Saturday, 17 October 2009

Spin zero

A curious experience yesterday: I accompanied a couple of colleagues to a meeting with a customer who wanted to complain about some software we’d delivered. There were too many defects in it, and though they’d been fixed since, they shouldn’t have been there in the first place. It was my job to explain, as the person responsible for Development, how this apparent failure of Quality Assurance could have arisen.

The secret to making a success of a meeting is in the preparation. That’s generally true enough, but it’s hard work, not something I try to do too much of unless it’s really necessary, and quite a lot of the hard work may be wasted anyway. E-mails or even phone conversations don’t always give you an accurate view of what a client’s concerns are, so you may well be forced to improvise pretty extensively once you get into the meeting and find out what you really need to be addressing.

In a general sense, however, I was well-prepared for yesterday: my task was justify the way I do my work, and that’s a subject I know better than any. So I just told them. I explained how many people we have in QA, how many we use from time to time from offshore, how many we have in documentation. I pointed out that if they told me that double that number would be a good thing, I would probably agree, because you can never do too much QA or write too much documentation – the more you do, the fewer the problems downstream and the less time other staff have to waste correcting them – but you have to balance that kind of effort with the general demands of work on products themselves. I told them that I was already taking 20% of the company’s revenue for Development and didn’t have the gall to ask for more (the standard in our sector is 10-11%). I showed them how we were changing the structure of our products to make defects less likely and easier to fix. And I pointed out that even with the most extensive QA, the ultimate test could only be carried out when we got onto a real system, with real volumes of data, and find the problems we couldn’t even guess at beforehand.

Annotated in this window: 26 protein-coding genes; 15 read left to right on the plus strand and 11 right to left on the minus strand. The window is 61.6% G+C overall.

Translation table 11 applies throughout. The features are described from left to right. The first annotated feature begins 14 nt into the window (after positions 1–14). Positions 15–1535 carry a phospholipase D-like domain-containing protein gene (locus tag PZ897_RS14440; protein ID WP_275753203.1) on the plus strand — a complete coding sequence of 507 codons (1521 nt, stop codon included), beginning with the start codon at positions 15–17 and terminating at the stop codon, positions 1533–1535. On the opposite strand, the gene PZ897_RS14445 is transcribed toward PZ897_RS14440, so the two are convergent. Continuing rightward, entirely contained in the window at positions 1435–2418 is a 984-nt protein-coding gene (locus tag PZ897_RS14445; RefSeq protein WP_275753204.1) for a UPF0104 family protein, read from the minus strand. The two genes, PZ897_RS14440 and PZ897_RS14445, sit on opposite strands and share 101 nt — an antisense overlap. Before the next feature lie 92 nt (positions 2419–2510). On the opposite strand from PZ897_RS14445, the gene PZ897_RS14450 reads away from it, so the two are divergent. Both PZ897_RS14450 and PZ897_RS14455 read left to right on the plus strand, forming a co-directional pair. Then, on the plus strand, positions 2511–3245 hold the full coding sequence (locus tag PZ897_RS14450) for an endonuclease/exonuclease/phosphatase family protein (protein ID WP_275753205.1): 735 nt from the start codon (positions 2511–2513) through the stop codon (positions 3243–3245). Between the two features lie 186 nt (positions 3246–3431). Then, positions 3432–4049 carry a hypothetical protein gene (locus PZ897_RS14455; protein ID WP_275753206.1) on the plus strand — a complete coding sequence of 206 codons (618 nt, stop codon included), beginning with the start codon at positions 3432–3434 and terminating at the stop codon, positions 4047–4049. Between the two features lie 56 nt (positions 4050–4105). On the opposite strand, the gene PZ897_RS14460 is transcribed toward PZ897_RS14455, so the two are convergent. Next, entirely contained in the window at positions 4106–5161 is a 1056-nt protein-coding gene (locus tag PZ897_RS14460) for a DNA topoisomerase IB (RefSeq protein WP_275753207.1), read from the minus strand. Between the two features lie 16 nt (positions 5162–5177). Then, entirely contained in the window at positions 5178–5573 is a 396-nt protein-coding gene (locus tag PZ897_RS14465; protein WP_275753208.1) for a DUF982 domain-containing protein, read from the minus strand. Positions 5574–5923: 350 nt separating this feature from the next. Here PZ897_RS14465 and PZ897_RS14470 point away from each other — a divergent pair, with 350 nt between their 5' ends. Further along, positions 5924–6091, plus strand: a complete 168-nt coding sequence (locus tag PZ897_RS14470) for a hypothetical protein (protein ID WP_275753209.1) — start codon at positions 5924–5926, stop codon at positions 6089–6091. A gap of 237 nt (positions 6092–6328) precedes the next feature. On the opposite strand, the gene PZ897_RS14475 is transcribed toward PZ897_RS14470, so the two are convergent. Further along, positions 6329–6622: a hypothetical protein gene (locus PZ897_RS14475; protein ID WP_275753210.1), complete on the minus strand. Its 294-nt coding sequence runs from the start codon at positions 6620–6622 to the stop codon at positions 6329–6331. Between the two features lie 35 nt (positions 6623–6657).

Finally I tried to demonstrate to them why I felt we were getting the balance about right, because although they’d had an unfortunate experience, generally defect rates were falling although we were delivering more and more complex products.

Interestingly, by the end they were nodding and agreeing, and the whole meeting lasted little over half the time allotted for it. They even agreed to our using their own test system for validation on real data at full scale in the future. So what I expected to be a tough meeting turned into a good one.

Afterwards, one of my colleagues said ‘I like the positioning you adopted.’ I was a little surprised. I wasn’t aware of having positioned anything. I’d just told things the way I saw them. His reaction was curious and pointed me towards an important general principle. The truth as you perceive it is sometimes the best thing to say: it’s the easiest position to prepare, because you know it already, and it comes across most convincingly.

I wonder whether we should call that ‘natural spin’?

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